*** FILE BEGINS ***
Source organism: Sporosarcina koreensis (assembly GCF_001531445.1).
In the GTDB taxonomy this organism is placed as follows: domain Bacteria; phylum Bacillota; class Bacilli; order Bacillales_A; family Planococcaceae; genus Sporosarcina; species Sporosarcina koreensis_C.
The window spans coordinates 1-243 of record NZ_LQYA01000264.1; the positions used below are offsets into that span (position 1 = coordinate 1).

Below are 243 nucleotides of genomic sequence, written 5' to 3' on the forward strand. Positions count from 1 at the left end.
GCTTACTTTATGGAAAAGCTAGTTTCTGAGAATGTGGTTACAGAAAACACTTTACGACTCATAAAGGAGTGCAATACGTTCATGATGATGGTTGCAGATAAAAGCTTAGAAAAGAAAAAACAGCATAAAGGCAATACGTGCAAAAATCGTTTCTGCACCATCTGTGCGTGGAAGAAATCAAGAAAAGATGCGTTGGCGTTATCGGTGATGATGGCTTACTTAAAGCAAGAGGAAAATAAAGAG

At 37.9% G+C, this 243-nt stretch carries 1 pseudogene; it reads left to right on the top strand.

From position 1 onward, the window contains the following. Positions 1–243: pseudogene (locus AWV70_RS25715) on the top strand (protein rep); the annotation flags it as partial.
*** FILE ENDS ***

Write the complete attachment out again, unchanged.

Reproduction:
Source organism: Sporosarcina koreensis (assembly GCF_001531445.1).
In the GTDB taxonomy this organism is placed as follows: domain Bacteria; phylum Bacillota; class Bacilli; order Bacillales_A; family Planococcaceae; genus Sporosarcina; species Sporosarcina koreensis_C.
The window spans coordinates 1-243 of record NZ_LQYA01000264.1; the positions used below are offsets into that span (position 1 = coordinate 1).

Below are 243 nucleotides of genomic sequence, written 5' to 3' on the forward strand. Positions count from 1 at the left end.
GCTTACTTTATGGAAAAGCTAGTTTCTGAGAATGTGGTTACAGAAAACACTTTACGACTCATAAAGGAGTGCAATACGTTCATGATGATGGTTGCAGATAAAAGCTTAGAAAAGAAAAAACAGCATAAAGGCAATACGTGCAAAAATCGTTTCTGCACCATCTGTGCGTGGAAGAAATCAAGAAAAGATGCGTTGGCGTTATCGGTGATGATGGCTTACTTAAAGCAAGAGGAAAATAAAGAG

At 37.9% G+C, this 243-nt stretch carries 1 pseudogene; it reads left to right on the top strand.

From position 1 onward, the window contains the following. Positions 1–243: pseudogene (locus AWV70_RS25715) on the top strand (protein rep); the annotation flags it as partial.